High fidelity training

Are patient simulators any substitute for the real thing in training doctors? Adrian O’Dowd investigates

THE PHRASE “practice makes perfect” is often applied in many areas of life but in medicine the stakes can be undoubtedly higher – life and death.

The use of medical simulators is a well-established part of junior doctor and medical student education as a means of ‘risk-free’ training, but some in the profession are questioning its appropriateness and the degree it should play now and in the future in preparing doctors for real-life patients.

Medical simulators can vary widely in terms of their technological sophistication, ranging from the most basic human-like dummies to manikins that have a pulse and heart sounds, and which can talk, blink, breathe, move, cry, sweat and react to drugs and interventions.

The UK currently has around 73 sites that provide some form of medical simulation. Far fewer could be classified as offering more advanced “high fidelity” simulators that allow students and junior doctors to experience simulated situations and procedures including cardiac arrest, trauma, lumbar punctures and laparoscopic surgical techniques. The level of technology available in simulators is evolving and becoming increasingly sophisticated, such as that available at sites like the Bristol Medical Simulation Centre (see below) and the innovative new clinical skills unit of the Royal College of Surgeons of England.

But are such simulators being utilised enough?

Keeping it real

A Medical Education England commissioned report published in May 2010 by Professor Sir John Temple addressed the issue as part of a review of the impact of the European Working Time Directive (EWTD) on training for doctors, dentists and other professionals. The report advocates greater use of simulation in medical training, saying that, where appropriate, skills and expertise should be learned in a simulation environment and not on patients. Effective use of simulation could help lessen the impact of reduced hours and shift working – thanks to the EWTD – by accelerating the acquisition of skills and transferring learning away from the patient.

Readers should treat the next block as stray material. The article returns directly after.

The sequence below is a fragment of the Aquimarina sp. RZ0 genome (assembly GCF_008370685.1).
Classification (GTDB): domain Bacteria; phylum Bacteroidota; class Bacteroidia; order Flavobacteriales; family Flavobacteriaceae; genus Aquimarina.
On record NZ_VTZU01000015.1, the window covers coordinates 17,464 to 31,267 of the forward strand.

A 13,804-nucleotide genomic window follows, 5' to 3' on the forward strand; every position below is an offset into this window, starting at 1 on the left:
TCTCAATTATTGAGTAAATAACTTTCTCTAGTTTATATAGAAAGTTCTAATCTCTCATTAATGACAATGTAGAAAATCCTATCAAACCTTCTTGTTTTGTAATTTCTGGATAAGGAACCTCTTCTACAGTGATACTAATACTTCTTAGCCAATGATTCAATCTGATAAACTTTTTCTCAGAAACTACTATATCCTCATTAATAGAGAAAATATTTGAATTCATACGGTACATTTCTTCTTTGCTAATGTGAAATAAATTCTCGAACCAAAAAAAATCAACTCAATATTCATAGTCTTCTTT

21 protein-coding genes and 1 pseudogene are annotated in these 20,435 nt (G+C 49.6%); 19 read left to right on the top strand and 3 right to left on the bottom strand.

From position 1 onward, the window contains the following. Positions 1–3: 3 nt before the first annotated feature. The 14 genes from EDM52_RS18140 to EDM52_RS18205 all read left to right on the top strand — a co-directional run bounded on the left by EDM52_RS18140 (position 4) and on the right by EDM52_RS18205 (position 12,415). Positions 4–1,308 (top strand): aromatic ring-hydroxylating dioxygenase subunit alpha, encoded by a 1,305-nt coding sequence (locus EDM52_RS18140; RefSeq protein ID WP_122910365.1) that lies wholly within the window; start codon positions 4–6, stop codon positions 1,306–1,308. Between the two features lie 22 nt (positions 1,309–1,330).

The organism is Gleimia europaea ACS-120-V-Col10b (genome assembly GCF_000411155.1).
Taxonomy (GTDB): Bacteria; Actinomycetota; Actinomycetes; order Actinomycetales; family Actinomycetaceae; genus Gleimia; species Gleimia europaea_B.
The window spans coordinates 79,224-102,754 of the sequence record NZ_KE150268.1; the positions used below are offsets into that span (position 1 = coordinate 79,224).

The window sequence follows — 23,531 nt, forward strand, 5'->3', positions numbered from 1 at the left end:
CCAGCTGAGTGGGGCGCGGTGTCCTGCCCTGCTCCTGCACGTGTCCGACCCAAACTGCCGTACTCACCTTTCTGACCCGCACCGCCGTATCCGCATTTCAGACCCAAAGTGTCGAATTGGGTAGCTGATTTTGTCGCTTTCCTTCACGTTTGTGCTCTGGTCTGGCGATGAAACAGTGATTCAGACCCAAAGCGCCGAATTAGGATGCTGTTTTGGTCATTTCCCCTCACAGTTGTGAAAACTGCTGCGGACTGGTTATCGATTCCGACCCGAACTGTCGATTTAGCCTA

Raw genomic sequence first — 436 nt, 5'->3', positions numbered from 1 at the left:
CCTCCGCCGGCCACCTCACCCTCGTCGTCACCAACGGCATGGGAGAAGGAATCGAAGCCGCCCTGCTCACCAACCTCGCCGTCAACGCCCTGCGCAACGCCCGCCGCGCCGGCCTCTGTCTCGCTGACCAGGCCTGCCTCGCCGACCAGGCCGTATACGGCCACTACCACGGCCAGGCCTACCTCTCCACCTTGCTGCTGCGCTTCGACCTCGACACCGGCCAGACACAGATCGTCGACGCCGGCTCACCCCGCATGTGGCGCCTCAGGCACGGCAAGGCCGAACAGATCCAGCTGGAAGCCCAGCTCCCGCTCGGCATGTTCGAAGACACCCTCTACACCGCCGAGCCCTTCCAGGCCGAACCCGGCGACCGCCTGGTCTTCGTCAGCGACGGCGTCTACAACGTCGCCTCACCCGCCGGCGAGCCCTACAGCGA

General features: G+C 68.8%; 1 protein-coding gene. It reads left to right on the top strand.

The report argues for increased investment in simulation, which allows trainee doctors to develop a level of competency in operational skills and in dealing with ‘human factors’ such as working as part of a team and managing complex cases. It also recommends that the Department of Health, Deaneries and colleges work together to produce a national strategy for the development of simulation and its inclusion in postgraduate training.

England’s former chief medical officer (CMO) Sir Liam Donaldson has also agreed that simulation is important. In both of his annual reports of 2008 and 2009 he said access to simulation-based training was patchy.

“Doctors struggle to be allowed out of service commitments to attend these courses and increasingly have to pay for them out of their own pocket. Course prices have increased significantly,” said Sir Liam.

He pointed out that various studies of simulation training for surgical skills have shown that surgeons trained in this way make fewer errors and carry out technically more exact procedures. He recommended that simulation-based training should be fully integrated and funded within training programmes for clinicians at all stages.

No substitute for real patients

Junior doctors seem to have more mixed views on the suitability of increased use of simulators as demonstrated at last year’s BMA junior doctors’ annual conference.

Doctors voted overwhelmingly for two parts of a motion that called for all trainees to have access to appropriate simulation facilities for their training and called on the BMA to work with employers, deans and others to ensure adequate provision was made for study leave to allow access to simulators. However, the participants rejected a part of the motion that said learning practical skills for the first time on patients, even with close supervision, was becoming increasingly difficult to justify when high-fidelity simulators existed. In other words, they felt it was wrong to insist that all training be carried out on simulators before junior doctors got to treat patients.

During the debate, Dr Sabrina Talukdar, from north Thames, said: “High fidelity simulators are fantastic. However, access to them varies enormously and I think they are simply too few and too far between.

“Learning practical skills in collaboration with patients under close supervision and with their informed consent is a vital part of our training and always will be. There is simply no substitute to learning on real people.”

But Dr Tom Dolphin, co-chair of the BMA’s junior doctors committee and a junior doctor specialising in anaesthesia in London, believes simulators have an important role to play as an adjunct to training with real patients.

“Simulators are never going to be 100 per cent like the real thing and there is a place for both. Some of the things you are never going to see until they happen once in a lifetime or career, so with those things you have no choice but to simulate.”

Local funding decision

No doubt the use of medical simulators will continue to increase across the UK due to a combination of factors including greater availability and lower price. In England the government is currently giving the issue careful consideration. Dr Stuart Carney is a senior clinical adviser for the medical education and training programme at the Department of Health and also chair of the Technology Enhanced Learning Strategy Development Group which has been charged with producing a strategy for the appropriate provision and use of innovative technologies (e.g. simulation) to support the learning of healthcare professionals. The strategy is due to be published this spring.